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J Eukaryot Microbiol. 2007 Mar-Apr;54(2):169-83.

A description of seven Antarctic marine gymnamoebae including a new subspecies, two new species and a new genus: Neoparamoeba aestuarina antarctica n. subsp., Platyamoeba oblongata n. sp., Platyamoeba contorta n. sp. and Vermistella antarctica n. gen. n. sp.

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1
Woods Hole Oceanographic Institution, MS#32, Woods Hole, Massachusetts 02543, USA. dmoran@whoi.edu

Abstract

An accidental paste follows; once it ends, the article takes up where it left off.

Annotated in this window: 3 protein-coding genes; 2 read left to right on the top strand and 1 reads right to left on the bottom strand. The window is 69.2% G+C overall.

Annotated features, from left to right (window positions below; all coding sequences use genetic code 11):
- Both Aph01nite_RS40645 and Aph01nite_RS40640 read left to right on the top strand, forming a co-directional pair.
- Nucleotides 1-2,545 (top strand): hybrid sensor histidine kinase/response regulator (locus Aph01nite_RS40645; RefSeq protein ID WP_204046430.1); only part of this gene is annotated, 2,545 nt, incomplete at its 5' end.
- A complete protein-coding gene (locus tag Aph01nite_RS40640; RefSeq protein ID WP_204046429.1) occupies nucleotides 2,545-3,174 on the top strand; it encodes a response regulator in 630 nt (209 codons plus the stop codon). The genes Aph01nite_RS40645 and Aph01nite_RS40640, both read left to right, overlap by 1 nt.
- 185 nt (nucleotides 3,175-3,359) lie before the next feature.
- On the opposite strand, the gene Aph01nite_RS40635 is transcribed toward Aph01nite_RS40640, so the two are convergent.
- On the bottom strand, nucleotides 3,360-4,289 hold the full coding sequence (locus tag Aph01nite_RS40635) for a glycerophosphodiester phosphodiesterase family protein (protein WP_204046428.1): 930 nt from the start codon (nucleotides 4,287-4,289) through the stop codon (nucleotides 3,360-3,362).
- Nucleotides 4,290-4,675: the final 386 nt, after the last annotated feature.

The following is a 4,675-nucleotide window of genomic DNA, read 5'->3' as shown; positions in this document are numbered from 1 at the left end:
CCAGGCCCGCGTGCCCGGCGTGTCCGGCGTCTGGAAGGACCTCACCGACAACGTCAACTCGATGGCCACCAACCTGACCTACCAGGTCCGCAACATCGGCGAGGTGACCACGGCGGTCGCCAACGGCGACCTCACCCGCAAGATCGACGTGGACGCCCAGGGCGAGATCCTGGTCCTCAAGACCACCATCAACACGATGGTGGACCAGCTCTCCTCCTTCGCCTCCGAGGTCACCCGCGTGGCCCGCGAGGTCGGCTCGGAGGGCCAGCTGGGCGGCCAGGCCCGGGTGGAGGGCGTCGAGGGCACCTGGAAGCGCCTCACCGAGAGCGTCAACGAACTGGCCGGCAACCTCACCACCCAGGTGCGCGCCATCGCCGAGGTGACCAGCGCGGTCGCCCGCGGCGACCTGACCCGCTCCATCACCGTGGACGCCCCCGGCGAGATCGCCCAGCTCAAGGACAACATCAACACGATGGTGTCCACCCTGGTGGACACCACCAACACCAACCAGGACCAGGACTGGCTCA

Seven marine gymnamoebae were isolated from different environments of seawater, slush (pack ice meltwater), and sediment in the Ross Sea area of Antarctica. All amoebae were isolated and maintained at temperatures below 4 degrees C. Growth, rate of locomotion, and general morphology were observed at an environmentally appropriate temperature (1 degrees C) and at room temperature (approximately 25 degrees C). Molecular (srDNA sequences) and microscopical techniques were used to identify the gymnamoebae and establish their phylogenetic affinities. Three isolates (S-131-2, SL-200, and W4-3) were assigned to a psychrophilic subspecies of Neoparamoeba aestuarina, N. aestuarina antarctica n. subsp., one isolate (S-205) was assigned to a new species of Platyamoeba, P. oblongata n. sp., two isolates (W51C#4 & W51C#5) were also assigned to a new species of Platyamoeba, P. contorta n. sp., and one isolate (S-241) was a novel psychrophilic gymnamoeba Vermistella antarctica n. gen. n. sp. Molecular and morphological results revealed that V. antarctica was not related to any described family of gymnamoebae. Strains S-205, W51C#4, and W51C#5 were capable of locomotion at room temperature, while strains SL-200, S-131-2, W4-3, and S-241 exhibited locomotion only below approximately 10 degrees C. Our results imply that the Antarctic environment is host both to cosmopolitan gymnamoebae that have acquired adaptations for existence at low environmental temperature and to apparently novel psychrophilic amoebae described here for the first time.

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